How Likely are Major or Abrupt Climate Changes, such as Loss of Ice Sheets or Changes in Global Ocean Circulation?

Published: 23rd November 2012 19:43Last Updated: 21st July 2016 12:09
This material is extracted from the Frequently Asked Questions (FAQs) section of the Fourth Assessment Report of the International Panel on Climate Change (IPCC), Working Group 1 (see full reference below).  

Abrupt climate changes, such as the collapse of the West Antarctic Ice Sheet, the rapid loss of the Greenland Ice Sheet or largescale changes of ocean circulation systems, are not considered likely to occur in the 21st century, based on currently available model results. However, the occurrence of such changes becomes increasingly more likely as the perturbation of the climate system progresses.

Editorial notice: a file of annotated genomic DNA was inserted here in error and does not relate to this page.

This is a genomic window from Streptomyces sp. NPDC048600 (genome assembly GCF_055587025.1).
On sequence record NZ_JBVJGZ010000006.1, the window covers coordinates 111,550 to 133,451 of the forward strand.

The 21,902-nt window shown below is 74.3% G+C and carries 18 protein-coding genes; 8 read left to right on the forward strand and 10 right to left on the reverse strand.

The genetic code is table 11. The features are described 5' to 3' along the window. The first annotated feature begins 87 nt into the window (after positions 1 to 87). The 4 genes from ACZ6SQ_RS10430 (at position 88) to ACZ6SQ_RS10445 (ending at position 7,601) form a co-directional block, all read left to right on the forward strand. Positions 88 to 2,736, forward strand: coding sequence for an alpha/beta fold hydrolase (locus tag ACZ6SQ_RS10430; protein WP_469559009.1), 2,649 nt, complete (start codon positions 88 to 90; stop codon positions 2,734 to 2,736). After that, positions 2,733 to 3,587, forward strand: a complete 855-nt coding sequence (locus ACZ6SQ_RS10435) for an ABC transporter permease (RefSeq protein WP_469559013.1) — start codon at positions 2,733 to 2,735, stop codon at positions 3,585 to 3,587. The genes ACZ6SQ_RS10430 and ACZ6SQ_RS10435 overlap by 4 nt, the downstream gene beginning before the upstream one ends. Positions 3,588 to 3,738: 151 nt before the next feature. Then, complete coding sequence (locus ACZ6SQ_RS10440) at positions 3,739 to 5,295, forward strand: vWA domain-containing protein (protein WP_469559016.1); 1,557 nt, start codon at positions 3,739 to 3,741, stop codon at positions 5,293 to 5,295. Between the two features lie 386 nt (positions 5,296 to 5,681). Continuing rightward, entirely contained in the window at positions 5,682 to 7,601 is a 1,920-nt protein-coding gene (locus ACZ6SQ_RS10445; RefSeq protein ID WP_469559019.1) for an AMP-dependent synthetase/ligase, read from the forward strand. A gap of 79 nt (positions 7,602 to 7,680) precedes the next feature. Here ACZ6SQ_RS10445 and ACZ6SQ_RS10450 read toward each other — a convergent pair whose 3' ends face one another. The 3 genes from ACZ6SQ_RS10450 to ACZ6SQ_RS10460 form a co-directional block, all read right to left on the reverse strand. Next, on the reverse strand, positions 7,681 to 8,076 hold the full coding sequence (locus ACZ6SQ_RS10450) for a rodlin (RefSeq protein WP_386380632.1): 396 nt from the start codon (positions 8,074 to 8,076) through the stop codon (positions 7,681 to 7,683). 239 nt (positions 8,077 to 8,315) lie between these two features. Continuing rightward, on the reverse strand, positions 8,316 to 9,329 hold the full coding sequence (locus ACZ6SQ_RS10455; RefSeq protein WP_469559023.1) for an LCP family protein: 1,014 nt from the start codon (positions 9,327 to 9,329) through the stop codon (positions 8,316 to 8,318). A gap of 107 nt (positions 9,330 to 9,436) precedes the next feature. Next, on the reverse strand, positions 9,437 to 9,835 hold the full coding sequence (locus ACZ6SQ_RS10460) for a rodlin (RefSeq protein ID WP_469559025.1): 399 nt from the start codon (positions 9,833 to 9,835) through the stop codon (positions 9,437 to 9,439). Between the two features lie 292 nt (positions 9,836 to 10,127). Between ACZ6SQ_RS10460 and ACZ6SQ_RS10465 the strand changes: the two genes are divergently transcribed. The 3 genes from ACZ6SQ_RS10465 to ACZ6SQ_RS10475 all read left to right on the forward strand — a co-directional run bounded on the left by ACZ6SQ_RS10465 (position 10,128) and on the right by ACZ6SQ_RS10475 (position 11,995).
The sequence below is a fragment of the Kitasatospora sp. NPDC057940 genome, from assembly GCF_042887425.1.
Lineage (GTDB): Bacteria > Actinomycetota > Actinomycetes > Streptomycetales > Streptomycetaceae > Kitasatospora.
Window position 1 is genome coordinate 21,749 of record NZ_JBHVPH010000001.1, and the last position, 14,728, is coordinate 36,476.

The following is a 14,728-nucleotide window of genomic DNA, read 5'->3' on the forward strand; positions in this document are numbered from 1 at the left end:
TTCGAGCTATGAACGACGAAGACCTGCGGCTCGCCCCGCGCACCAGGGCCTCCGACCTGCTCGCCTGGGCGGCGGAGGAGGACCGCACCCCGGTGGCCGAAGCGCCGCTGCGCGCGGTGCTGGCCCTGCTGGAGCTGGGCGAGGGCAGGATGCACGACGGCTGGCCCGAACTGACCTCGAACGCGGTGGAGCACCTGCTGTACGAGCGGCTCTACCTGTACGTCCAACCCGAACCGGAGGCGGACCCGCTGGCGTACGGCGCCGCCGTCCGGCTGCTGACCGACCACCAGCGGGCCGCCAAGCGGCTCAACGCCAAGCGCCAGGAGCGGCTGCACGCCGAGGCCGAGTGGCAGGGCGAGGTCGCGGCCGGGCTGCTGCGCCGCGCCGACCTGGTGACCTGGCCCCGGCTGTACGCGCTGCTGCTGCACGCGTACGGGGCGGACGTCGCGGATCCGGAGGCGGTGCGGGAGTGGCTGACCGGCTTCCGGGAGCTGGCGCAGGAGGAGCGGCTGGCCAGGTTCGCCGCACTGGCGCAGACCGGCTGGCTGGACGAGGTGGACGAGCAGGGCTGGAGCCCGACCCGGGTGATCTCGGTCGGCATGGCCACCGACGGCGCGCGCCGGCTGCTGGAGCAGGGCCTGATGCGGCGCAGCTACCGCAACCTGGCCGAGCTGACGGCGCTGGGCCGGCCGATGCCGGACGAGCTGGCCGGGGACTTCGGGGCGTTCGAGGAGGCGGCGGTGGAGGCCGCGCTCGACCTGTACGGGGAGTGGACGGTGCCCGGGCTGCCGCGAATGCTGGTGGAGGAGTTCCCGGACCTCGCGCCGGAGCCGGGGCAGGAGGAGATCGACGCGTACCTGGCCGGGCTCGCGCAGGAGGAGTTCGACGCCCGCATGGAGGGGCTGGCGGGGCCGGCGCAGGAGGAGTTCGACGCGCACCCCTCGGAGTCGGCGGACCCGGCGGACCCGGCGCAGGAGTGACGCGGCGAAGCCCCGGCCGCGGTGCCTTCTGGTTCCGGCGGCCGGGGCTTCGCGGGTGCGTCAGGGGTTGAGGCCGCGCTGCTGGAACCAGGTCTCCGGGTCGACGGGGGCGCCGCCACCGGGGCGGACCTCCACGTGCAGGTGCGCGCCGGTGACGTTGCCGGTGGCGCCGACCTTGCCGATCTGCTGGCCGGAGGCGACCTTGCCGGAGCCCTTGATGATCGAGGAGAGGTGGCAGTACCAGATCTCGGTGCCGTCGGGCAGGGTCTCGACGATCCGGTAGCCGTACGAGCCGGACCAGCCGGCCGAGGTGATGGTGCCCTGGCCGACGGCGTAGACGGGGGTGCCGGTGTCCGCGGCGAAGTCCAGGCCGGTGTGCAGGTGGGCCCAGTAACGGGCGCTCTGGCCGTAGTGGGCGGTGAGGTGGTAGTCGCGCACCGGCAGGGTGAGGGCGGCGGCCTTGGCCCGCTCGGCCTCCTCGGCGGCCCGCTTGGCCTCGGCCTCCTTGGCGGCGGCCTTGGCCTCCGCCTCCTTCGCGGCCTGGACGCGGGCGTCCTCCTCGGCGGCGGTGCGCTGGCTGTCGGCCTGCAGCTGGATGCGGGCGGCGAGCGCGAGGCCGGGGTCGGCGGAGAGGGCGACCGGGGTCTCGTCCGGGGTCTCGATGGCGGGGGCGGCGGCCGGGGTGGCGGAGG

IPCC, 2007: Climate Change 2007: The Physical Science Basis. Contribution of Working Group I to the Fourth Assessment, Report of the Intergovernment Panel on Climate Change [Solomon, S., D. Qin, M. Manning, Z. Chen, M. Marquis, K.B. Averyt, M.Tignor and H.L. Miller (eds.)]. Cambridge University Press, Cambridge, United Kingdom and New York, NY, USA.

Thumbnail image credit: Assorted ice bergs near Thule, Greenland by Drew Avery (Flickr).

Further resources

For a more detailed explanation of the answer please see the original IPCC FAQ document at:

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